Advanced Television

Milliseconds worth millions in LEO

October 16, 2020

Carlos Placido, a Northern Sky Research (NSR) Senior Analyst, says that the new Low Earth Orbiting (LEO) satellite mega-constellations, while not providing data-rates as high as fibre when connecting major cities but when adding in other delays the satellite-based systems will be able to offer lower latency than fibre across long distances, a situation that could foster wider interest in satellite constellations by financial players.

Placido, in a comprehensive NSR report, says that a LEO constellation when incorporating end-to-end inter-satellite links can result in round-trip latency of just 43 milliseconds.

He reminds readers that a large portion of high-frequency financial trading (HFT) today is happening between computer servers with sophisticated algorithms that trade hundreds of thousands of times a second, seeking to repeatedly make small amounts of profits over tiny periods of time.

“Stock price is subject to constant change, leading to arbitrage opportunities that HFT algorithms seek to quickly capitalise on via speed of execution. Whoever accesses information first has an enormous advantage in speculative markets so, in the age of cloud computing and artificial intelligence, promptly leveraging data can provide a solid competitive edge. Disregarding the controversies around HFT including market-crash risks derived from relying too heavily on computers that play robot wars and make snap decisions on behalf of humans, it can be plausibly argued that a competitive edge of 10 milliseconds is worth millions of dollars for hedge funds and other financial trading stakeholders,” he says.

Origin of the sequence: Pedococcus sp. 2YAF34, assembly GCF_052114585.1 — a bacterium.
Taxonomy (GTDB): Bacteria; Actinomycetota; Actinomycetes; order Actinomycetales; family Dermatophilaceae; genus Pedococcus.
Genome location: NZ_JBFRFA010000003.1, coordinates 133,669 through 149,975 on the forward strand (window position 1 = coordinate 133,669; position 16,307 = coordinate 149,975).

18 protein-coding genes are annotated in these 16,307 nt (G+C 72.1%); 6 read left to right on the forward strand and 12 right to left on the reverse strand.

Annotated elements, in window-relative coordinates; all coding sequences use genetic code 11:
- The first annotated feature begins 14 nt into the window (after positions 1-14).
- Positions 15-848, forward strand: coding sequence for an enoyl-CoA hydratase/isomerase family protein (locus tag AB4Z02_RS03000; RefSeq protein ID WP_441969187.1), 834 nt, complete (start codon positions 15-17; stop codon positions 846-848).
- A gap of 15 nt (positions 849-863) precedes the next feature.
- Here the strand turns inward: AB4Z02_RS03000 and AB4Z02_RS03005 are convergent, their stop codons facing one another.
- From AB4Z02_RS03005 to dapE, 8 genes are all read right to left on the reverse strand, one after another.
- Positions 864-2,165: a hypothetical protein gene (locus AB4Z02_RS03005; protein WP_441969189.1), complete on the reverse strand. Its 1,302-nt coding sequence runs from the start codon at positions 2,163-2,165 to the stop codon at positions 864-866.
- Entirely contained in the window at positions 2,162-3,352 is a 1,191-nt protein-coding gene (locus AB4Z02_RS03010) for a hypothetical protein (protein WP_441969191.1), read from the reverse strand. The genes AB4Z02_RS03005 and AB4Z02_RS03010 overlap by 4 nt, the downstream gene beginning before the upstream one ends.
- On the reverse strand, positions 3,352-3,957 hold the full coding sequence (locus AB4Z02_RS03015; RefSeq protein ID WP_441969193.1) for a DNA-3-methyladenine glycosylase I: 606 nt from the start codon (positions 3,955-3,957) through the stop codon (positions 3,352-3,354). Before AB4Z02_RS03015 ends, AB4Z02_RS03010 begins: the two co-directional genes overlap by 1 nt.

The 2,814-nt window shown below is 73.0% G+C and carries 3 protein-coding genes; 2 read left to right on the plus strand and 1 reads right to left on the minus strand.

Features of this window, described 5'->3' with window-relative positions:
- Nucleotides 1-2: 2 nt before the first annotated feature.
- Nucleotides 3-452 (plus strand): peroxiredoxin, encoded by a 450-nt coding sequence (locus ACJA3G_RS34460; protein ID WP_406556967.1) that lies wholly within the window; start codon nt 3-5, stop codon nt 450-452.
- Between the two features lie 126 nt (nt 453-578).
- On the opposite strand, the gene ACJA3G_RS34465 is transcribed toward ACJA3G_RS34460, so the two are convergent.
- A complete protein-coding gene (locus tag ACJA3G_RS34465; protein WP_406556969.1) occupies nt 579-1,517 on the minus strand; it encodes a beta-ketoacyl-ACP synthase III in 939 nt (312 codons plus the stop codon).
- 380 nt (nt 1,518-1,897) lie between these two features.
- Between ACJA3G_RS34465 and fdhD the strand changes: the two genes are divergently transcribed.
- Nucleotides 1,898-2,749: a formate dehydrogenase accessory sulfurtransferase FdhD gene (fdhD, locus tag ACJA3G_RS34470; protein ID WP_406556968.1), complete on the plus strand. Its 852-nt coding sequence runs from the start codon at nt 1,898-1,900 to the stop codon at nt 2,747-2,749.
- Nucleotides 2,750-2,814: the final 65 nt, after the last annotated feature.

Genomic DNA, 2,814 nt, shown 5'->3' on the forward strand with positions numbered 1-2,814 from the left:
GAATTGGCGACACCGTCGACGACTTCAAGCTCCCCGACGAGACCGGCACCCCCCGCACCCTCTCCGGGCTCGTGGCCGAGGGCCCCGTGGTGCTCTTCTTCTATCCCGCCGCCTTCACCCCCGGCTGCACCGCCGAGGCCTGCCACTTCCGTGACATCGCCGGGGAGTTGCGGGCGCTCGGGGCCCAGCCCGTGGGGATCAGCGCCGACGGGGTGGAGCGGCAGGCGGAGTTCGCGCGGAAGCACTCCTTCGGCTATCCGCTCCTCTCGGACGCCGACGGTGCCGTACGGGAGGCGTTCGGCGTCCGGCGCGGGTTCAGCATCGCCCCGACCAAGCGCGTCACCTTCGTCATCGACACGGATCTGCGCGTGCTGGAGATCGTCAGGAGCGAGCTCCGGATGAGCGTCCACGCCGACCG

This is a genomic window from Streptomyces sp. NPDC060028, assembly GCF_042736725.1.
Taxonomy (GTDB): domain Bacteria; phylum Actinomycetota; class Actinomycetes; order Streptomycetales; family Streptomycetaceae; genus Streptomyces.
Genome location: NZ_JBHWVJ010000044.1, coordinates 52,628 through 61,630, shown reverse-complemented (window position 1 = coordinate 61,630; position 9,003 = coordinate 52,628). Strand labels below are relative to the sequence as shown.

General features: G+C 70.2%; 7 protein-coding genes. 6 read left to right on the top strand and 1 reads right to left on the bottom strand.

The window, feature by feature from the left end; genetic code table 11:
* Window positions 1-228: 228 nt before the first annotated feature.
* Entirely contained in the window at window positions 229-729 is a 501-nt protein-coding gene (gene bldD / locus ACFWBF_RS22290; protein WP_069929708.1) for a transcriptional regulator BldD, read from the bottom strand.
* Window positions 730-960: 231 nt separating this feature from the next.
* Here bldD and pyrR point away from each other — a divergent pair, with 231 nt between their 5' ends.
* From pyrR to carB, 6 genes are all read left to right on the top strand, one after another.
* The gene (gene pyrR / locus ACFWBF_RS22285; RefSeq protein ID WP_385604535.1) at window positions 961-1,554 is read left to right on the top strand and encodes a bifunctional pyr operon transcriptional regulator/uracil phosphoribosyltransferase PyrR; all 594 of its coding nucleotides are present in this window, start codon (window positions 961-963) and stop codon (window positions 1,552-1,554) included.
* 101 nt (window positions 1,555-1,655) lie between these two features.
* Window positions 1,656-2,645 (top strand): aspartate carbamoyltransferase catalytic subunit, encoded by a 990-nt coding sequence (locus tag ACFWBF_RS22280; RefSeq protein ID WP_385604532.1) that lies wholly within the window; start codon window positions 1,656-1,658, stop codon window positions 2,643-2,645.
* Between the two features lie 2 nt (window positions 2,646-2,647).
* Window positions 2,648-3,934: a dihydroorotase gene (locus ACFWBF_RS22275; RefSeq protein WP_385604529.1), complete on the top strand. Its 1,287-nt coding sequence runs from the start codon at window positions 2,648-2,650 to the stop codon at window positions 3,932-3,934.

He compares and contrasts a theoretical trade between New York and London, and says that even the shortest-path, “great circle” submarine fiber connection between New York and London has 28 per cent higher propagation delay than a LEO constellation with satellites orbiting at an altitude of 550 kms (or lower), provided satellites have inter-satellite links (ISL).

“A theoretical shortest-path fiber connection between NYC and London is 5,577 km (3,465 miles) long (assuming Earth radius of 6,378 km). Over such minimum distance, fiber cannot deliver round-trip latency below 55 milliseconds due to fibre’s light refraction index, which essentially makes light travel around 40 per cent slower than in vacuum,” he says.

A LEO satellite constellation with orbits at an altitude of 550 km can be 12 milliseconds faster than fibre optics (round trip propagation latency) when inter-satellite links are utilised. “High Frequency Trading) is a relevant application given the importance of ultra-low latency to the world of algorithmic-based buying and selling of shares, where a competitive edge of 10 milliseconds may be worth millions,” NSR concludes.

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